This Saturday, I spent the whole day (if you consider from 3 p.m. to 9 p.m. the whole day) at the Getty Center in Los Angeles. Since it was my first time going, I made sure to bring along someone who could give me a competent artistic tour through all the beautiful works. I don’t know any art history majors, so I invited my personal friend Carrie Graber, who is a working professional artist, to indulge me with her vast wisdom of all things fine art.
For whatever reason, I had always pictured the Getty as being smack dab in the middle of downtown LA. You know, like one of those Gothic looking anachronisms carved up in reliefs of gargoyles and graffiti. It’s actually located in a more rural area. You can even see someone’s small vineyard growing up the side of the opposite-facing hill as you take the tram up from the parking structure. Speaking of which, I’m impressed at how many people were at the museum that day. With all of our modern conveniences and entertainment, it’s nice to see that the arts are still alive and well enough to draw a crowd.
Apparently, the entire museum grounds is constructed out of Travertine Marble. You can even buy your very own chunk at the gift store. Since I’m on the topic, let me just say that the men working behind the counter deliver some of the best customer service I’ve ever experienced. Of course I was with Carrie and I’m sure that she’s accustomed to men falling over themselves to help her.
Anyway, we started our walk exploring the garden area. The landscaping is finely manicured and the grass is as well maintained as the best greens on the top golf courses of the world. Families and nature lovers sprawled out on the greenery, reading books, talking or running around playfully. It’s almost like an elitist park. Since there’s an $8 parking fee at the Getty, the chaff are filtered out and decent people can enjoy the nature in peace.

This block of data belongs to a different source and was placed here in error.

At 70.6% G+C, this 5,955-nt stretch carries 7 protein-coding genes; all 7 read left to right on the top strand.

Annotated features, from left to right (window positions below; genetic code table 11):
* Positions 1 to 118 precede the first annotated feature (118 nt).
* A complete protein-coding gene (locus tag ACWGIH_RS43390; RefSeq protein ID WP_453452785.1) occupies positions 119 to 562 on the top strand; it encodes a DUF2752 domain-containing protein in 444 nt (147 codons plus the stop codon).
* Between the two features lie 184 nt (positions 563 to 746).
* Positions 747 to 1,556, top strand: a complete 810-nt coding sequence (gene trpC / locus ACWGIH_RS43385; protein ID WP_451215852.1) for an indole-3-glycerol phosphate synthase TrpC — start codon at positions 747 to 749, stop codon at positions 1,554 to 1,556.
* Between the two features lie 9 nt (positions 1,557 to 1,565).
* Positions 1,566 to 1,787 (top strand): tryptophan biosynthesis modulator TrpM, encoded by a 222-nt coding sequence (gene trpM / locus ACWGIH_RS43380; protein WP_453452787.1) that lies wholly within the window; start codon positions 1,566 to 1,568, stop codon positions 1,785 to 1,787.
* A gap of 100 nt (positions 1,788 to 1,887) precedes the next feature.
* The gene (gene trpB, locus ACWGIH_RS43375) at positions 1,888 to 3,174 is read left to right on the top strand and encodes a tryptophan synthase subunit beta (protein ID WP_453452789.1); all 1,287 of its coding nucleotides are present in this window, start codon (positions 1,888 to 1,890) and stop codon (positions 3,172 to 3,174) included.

From there, we walked around, checking out the exhibits. You know, it’s funny. I’d like to consider myself to be an artist. If not an artist, then at least “artistic.” Yet, I have very little art appreciation. We walked through the Nude exhibit and I couldn’t really see what all the hubbub was about. Carrie explained to me the rudiments of form, shape, light, contrast and composition. Now I won’t say that I had a miracle breakthrough and art appreciation flowed through me, but I will say I had an idea of what to look for.
After some time, we made our way back down to the restaurant on site. As an experienced restaurant reviewer, it’s a shame that I wasn’t on point yesterday or I would have had the mind to really review the place. Alas. Let me just sum up my experience and say that I wasn’t too impressed. Don’t get me wrong. It’s nice enough. It has a breathtaking view and the ambience is a nice mix of minimalist decor and fine dining sensibilities. Service did its job without being sloppy or overbearing. I don’t know. I guess what puts me off is the price. $29 for a piece of bass over white beans seems a little excessive. Not that I’m a penny pincher, mind you, it’s just that my senses were not as delighted as I would expect them to be for a $140 bill for two people.
After dinner, we stepped out onto the balcony to burn a couple of cloves. We found that a fog had rolled in, making the outside oppressively cold. So we went back into the museum to look at more paintings. Carrie has a newfound love for a particular painting by Van Gogh that’s on display and she wanted to look at it while she was drunk. We sat on the couch in front of the masterwork and just stared. Carrie would occasionally murmur some tidbit about Van Gogh, like,”He only made forty bucks on any of his work.” or “He cut off his ear to spite a woman.” or “He used cheap paint.” The work in question is called Irises. At first glance, it looks like an unfinished painting, where the grades of shadow have yet to be added. By and large, that’s how I continued to view it, but for brief moments, I’d like to think that I saw it as Van Gogh saw it, hopped up on Foxglove and everything suddenly lit simultaneously perfectly.
The most poignant thing I saw last night, however, was during this last viewing of Van Gogh. A kid, maybe sixteen years old, walked the perimeter of the room at a moderate pace, glancing at the paintings on the wall. He came within a foot of the Van Gogh–a work that would survive even the very thought of this kid–and passed by, his expression lengthened by boredom, without so much as slowing down. That was a movie moment if I ever saw one.